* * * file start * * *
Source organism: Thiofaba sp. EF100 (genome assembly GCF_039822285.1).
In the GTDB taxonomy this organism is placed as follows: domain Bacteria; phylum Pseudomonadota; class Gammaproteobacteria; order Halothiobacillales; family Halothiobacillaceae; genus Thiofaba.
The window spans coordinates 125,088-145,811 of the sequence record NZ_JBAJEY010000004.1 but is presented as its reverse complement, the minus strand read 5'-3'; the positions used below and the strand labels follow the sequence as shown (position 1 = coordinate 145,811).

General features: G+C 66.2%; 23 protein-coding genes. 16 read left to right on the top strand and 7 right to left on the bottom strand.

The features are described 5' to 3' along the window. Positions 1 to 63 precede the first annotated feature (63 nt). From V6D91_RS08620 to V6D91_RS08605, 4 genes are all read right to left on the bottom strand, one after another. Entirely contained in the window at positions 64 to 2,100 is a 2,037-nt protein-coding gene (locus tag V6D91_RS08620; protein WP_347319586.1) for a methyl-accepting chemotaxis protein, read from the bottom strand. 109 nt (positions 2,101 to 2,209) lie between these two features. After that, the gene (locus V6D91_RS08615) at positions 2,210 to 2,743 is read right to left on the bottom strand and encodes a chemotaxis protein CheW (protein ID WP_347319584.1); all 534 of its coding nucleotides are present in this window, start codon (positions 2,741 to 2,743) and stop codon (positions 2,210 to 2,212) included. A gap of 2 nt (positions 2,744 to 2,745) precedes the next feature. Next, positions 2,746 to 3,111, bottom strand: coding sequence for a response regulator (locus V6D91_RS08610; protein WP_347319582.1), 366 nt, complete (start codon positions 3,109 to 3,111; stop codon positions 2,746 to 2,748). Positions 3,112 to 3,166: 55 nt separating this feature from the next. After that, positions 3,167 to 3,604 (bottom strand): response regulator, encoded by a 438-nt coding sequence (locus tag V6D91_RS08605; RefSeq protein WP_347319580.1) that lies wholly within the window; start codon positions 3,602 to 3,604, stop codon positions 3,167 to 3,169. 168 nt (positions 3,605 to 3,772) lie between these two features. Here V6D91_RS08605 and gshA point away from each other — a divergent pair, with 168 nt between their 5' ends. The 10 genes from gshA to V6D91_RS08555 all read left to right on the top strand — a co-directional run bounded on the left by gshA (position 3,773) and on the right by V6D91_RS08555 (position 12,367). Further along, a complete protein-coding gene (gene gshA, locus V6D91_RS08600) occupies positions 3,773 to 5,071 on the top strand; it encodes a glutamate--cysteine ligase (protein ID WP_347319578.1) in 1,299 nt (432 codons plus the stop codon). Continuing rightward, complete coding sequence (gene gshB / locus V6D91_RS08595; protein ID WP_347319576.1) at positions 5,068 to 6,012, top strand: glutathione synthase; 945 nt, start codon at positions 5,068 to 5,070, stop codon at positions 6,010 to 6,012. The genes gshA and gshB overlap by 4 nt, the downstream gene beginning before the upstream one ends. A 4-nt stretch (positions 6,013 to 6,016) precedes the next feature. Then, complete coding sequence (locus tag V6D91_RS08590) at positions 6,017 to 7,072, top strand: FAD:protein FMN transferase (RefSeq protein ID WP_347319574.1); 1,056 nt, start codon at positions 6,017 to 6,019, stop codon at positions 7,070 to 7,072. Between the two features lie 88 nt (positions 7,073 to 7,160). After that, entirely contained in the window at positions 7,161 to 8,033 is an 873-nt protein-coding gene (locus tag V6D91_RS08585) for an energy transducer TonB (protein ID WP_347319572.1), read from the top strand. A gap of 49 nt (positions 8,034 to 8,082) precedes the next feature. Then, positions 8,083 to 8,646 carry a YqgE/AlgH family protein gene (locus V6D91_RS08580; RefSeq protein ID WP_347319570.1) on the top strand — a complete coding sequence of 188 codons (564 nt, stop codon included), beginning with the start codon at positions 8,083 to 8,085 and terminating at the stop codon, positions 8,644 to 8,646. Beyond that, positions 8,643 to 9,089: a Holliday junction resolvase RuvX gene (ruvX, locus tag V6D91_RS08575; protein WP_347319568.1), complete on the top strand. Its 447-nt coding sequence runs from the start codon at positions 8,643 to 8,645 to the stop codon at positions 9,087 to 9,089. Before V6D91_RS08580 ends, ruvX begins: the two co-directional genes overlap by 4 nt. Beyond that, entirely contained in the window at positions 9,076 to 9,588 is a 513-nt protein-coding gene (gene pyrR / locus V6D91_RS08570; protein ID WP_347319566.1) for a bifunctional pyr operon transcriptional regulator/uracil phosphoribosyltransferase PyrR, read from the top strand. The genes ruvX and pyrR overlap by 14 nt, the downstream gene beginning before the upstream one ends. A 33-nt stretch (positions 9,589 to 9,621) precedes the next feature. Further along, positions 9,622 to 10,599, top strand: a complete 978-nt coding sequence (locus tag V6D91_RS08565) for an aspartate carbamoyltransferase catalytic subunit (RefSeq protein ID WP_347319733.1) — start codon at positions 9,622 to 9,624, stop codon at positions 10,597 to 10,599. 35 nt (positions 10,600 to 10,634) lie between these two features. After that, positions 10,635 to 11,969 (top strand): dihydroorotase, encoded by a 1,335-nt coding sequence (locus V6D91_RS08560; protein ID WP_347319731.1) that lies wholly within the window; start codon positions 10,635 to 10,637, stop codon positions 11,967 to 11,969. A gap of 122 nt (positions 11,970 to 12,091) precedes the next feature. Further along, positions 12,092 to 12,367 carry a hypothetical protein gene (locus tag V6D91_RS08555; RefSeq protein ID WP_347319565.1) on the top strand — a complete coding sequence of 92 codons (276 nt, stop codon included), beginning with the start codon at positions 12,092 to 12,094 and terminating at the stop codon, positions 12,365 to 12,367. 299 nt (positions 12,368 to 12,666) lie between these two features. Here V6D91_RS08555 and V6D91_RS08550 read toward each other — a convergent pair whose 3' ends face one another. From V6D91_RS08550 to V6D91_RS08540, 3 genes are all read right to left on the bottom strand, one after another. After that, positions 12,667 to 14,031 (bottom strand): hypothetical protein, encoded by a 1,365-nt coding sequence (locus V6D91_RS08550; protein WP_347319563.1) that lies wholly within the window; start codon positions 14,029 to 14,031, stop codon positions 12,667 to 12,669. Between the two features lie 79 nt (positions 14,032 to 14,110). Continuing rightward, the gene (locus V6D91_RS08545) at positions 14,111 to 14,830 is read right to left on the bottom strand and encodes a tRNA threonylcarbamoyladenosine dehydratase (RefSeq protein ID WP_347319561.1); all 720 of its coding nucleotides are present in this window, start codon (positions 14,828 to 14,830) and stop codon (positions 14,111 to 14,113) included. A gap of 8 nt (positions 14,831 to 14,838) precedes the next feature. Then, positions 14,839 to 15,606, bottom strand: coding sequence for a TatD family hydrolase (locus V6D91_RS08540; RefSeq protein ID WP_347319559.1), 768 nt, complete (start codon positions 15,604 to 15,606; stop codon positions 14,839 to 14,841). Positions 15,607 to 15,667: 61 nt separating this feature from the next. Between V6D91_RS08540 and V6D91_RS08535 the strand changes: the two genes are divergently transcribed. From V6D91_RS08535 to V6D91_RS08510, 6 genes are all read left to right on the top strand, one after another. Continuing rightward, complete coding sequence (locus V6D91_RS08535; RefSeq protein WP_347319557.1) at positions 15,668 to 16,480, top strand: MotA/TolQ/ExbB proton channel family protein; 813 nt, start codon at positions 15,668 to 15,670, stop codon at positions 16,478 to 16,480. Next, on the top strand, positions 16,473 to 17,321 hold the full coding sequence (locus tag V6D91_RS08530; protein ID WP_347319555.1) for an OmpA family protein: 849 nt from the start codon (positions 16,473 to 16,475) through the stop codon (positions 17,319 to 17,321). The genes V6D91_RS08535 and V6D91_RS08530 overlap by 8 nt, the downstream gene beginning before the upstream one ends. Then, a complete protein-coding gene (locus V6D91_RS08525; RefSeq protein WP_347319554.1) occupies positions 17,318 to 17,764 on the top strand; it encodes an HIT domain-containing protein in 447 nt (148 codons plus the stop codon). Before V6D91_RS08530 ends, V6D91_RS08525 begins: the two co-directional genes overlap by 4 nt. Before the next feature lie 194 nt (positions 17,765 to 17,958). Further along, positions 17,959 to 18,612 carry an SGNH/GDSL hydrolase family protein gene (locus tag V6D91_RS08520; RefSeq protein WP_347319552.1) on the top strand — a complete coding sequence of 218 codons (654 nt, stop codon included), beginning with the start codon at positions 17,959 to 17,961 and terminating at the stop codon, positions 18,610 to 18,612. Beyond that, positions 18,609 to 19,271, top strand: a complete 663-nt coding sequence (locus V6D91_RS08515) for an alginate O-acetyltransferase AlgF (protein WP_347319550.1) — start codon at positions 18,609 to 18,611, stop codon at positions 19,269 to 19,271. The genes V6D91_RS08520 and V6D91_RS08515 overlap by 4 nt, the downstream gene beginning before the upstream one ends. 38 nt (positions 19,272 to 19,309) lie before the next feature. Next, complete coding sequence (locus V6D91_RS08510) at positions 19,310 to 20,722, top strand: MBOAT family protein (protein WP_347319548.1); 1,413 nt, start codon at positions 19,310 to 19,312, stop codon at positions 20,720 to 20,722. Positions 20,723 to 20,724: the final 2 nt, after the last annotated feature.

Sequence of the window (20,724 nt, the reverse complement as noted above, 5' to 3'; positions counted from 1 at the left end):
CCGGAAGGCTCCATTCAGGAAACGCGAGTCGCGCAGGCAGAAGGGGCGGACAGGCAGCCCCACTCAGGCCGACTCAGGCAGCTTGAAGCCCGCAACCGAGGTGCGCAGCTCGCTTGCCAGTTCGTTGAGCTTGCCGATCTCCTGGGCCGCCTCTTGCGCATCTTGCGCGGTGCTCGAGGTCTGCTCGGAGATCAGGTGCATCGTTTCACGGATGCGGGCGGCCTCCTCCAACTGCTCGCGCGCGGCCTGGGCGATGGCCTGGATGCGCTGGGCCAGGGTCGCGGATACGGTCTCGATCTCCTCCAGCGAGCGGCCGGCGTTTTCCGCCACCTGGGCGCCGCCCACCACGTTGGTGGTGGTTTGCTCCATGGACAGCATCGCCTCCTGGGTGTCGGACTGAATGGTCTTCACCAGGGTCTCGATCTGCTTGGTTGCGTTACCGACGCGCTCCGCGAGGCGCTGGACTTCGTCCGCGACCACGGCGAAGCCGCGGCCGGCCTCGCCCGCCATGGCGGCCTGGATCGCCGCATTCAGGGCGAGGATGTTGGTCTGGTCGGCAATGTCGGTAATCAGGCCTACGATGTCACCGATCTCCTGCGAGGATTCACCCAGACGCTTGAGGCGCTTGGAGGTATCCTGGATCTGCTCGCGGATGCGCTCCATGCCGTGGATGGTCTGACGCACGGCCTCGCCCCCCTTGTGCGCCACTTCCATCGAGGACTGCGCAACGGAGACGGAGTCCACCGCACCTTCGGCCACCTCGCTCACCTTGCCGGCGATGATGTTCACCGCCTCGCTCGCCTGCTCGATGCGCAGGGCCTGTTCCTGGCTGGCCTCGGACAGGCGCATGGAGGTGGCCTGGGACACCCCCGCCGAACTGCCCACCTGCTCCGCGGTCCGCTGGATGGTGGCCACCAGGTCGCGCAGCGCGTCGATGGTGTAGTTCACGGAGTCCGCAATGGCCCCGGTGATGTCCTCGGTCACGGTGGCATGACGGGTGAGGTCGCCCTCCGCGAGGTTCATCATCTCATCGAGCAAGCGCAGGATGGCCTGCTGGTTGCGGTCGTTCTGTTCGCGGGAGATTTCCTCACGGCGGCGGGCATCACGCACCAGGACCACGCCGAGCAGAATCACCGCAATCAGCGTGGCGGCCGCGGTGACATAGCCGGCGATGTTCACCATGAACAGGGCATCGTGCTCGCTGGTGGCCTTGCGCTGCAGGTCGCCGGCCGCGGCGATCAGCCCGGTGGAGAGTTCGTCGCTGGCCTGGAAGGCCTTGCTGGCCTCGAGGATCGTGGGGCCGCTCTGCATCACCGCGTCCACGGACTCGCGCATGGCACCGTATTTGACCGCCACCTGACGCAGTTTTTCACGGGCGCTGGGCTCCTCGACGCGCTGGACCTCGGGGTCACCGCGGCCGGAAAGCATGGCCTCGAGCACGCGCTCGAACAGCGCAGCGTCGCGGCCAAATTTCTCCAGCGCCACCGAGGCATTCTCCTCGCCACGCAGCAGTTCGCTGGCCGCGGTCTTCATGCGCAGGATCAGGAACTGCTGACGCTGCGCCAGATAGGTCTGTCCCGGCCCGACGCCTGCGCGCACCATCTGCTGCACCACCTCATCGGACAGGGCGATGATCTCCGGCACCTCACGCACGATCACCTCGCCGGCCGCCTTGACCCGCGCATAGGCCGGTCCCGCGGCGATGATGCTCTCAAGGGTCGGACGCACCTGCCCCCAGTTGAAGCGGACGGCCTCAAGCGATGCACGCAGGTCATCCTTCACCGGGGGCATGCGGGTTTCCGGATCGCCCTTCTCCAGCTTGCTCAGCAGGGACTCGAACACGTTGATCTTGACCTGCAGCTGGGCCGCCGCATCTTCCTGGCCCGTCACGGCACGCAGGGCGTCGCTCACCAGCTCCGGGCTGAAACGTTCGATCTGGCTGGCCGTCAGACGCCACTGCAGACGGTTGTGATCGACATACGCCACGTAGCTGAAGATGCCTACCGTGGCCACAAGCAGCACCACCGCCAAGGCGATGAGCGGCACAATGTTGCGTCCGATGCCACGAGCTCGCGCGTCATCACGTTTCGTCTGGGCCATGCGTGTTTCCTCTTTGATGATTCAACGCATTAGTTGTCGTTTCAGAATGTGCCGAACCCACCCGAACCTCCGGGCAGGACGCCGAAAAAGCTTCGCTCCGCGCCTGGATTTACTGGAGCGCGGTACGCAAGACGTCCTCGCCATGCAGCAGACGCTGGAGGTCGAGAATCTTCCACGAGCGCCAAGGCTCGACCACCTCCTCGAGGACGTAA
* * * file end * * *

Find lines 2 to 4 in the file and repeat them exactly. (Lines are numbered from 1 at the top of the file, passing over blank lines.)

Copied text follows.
In the GTDB taxonomy this organism is placed as follows: domain Bacteria; phylum Pseudomonadota; class Gammaproteobacteria; order Halothiobacillales; family Halothiobacillaceae; genus Thiofaba.
The window spans coordinates 125,088-145,811 of the sequence record NZ_JBAJEY010000004.1 but is presented as its reverse complement, the minus strand read 5'-3'; the positions used below and the strand labels follow the sequence as shown (position 1 = coordinate 145,811).

General features: G+C 66.2%; 23 protein-coding genes. 16 read left to right on the top strand and 7 right to left on the bottom strand.